The complete guide to bricklaying apprenticeships
Bricklayers are a vital profession in the construction industry, responsible for laying bricks, pre-cut stone and concrete blocks in mortar. Bricklayers construct, extend and repair domestic and commercial buildings, and other structures such as foundations, walls, chimneys or decorative masonry. Getting to the end of a project and being able to say ‘I built that’ offers a real sense of achievement for brickies.
Here we will explore what bricklaying apprenticeships offer, the different kinds of apprenticeships for bricklayers there are, the skills and experience they allow you to develop, future career progression opportunities and much more.
How does a bricklaying apprenticeship work?
Your time as a bricklaying apprentice will typically be split between your employer and training provider (such as a college), with at least 20% of your normal working hours spent on training. Your training might happen every week, every month or in a separate block of time, and it can take place at your place of work, at your training provider or online. Your training provider will typically tell you when and where your training will be.
When you do your bricklaying apprenticeship, your experience will depend on your place of work. Working as an apprentice bricklayer in a company that builds homes from scratch will lead to a different experience from working with a firm that focuses on renovations. However, the great thing about bricklaying apprenticeships is that wherever you work, you will learn the same nationally recognised skills and behaviours whilst gaining knowledge of the wider construction industry, too.
Also, there’s much more to bricklaying apprenticeships than laying bricks – you will learn many more vital skills and competencies which we will explore later, as well as core knowledge of a building site that can be applied throughout construction.
How long is a bricklaying apprenticeship?
Typically, bricklaying apprenticeships take between 24 to 30 months, although this depends on the level of qualification, training provider and sometimes employer.
That’s not always the case, Barratt’s fast-track Trade Apprenticeship lasts 18 months.
How much will you earn as an apprentice bricklayer?
As a bricklaying apprentice, you are entitled to be paid at least the National Minimum Wage – the levels of this depend on your age.
A bricklaying apprentice is paid for:
- Your normal working hours
- Training that’s part of your apprenticeship
- Study towards maths and English qualifications if they’re part of your apprenticeship
Also, you are entitled to at least the minimum holiday (annual leave) allowance – at least 20 days per year plus Bank Holidays.
Do you need qualifications to be an apprentice bricklayer?
To apply for entry onto the Level 2 apprenticeship in bricklaying, the nationally recognised apprenticeship qualification, you will need to have GCSE passes in maths and English. The Level 1 bricklaying traineeship (details below) does not require any qualifications. However, maths and English skills are part of the course and must be completed before acceptance onto Level 2.
What types of bricklaying apprenticeships are available?
What will you learn as an apprentice bricklayer?
There is much more to life as a bricklayer than laying bricks – let’s explore what other vital skills you will achieve during your bricklaying apprenticeship:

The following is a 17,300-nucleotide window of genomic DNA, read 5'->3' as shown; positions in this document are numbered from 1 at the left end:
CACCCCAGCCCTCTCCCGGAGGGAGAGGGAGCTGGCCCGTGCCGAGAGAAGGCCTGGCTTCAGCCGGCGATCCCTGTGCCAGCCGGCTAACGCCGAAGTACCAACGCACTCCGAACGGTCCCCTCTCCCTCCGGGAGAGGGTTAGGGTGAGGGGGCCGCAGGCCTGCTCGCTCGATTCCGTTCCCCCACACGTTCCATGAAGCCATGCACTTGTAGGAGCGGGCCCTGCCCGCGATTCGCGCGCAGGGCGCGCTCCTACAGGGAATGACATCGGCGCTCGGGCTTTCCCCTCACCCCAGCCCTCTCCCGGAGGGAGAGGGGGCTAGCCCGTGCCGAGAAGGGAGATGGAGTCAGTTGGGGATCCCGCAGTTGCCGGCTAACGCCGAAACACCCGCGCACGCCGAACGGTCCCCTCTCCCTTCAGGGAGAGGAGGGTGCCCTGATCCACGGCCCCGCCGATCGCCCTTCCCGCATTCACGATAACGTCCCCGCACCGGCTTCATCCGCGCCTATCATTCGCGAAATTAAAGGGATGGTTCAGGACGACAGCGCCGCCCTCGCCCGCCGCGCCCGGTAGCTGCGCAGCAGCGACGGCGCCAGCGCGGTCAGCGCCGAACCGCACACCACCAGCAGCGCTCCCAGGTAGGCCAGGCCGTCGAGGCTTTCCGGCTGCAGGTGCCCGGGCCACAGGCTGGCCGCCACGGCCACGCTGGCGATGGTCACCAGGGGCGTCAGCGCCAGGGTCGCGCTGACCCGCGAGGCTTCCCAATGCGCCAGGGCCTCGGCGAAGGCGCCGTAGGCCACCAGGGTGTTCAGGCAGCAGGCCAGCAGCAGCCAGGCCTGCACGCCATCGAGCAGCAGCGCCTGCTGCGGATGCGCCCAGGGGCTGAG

Health and safety: Health and safety hazards, current regulations and legislation, and the importance of method statements. Codes of practice and safe working practices, including asbestos awareness and correct use of PPE.
Customer service: The principles of high-quality customer service. Gaining and keeping a valued reputation in the industry with clients, colleagues and industry representatives such as suppliers and manufacturers.
Communication: Different communication methods. How to communicate in a clear, articulate, and appropriate manner. How to adapt communication style to different situations.
Buildings: Different eras, types of construction methods, insulation considerations, sustainability, facilities management, fire, moisture, and air protection.
Energy efficiency: The importance and considerations of thermal qualities, airtightness, and ventilation to buildings.
Materials: Types of materials, their uses and their value. Cost awareness and environmental considerations/waste awareness e.g. surface water management and recycling.
Alternative construction techniques: Modern methods of construction, rapid build technology, alternative block, masonry, steel and timber-based cladding systems.
Radial and battered brickwork: Set out and build brickwork, including complex arches and surrounding brickwork, curved on plan, concave and convex brickwork and battered brickwork.
Feature and reinforced brickwork: Set out and build brickwork, including complex decorative features, obtuse/acute angle quoins and reinforced brickwork.
Fireplaces and chimneys: Select materials and resources required to set out and build fireplaces and chimneys using materials such as hearths, plinths, flue liners, chimney pots and other modern methods.
Future prospects and career progression
Those who have completed a bricklaying apprenticeship have a bright future ahead of them. Qualified bricklayers are highly sought after in the construction industry, so you will be in high demand from employers. Whether you want to work on large housing developments, commercial renovations or heritage brickwork – a bricklaying apprenticeship will open many doors.
Plus, bricklaying offers an average salary of £38,000 in the UK, with many experienced bricklayers earning more than this.
Many qualified bricklayers go on to set up their own businesses in bricklaying. Or they become a site supervisor to train up other apprentice bricklayers or specialise in other sections such as stonemasonry.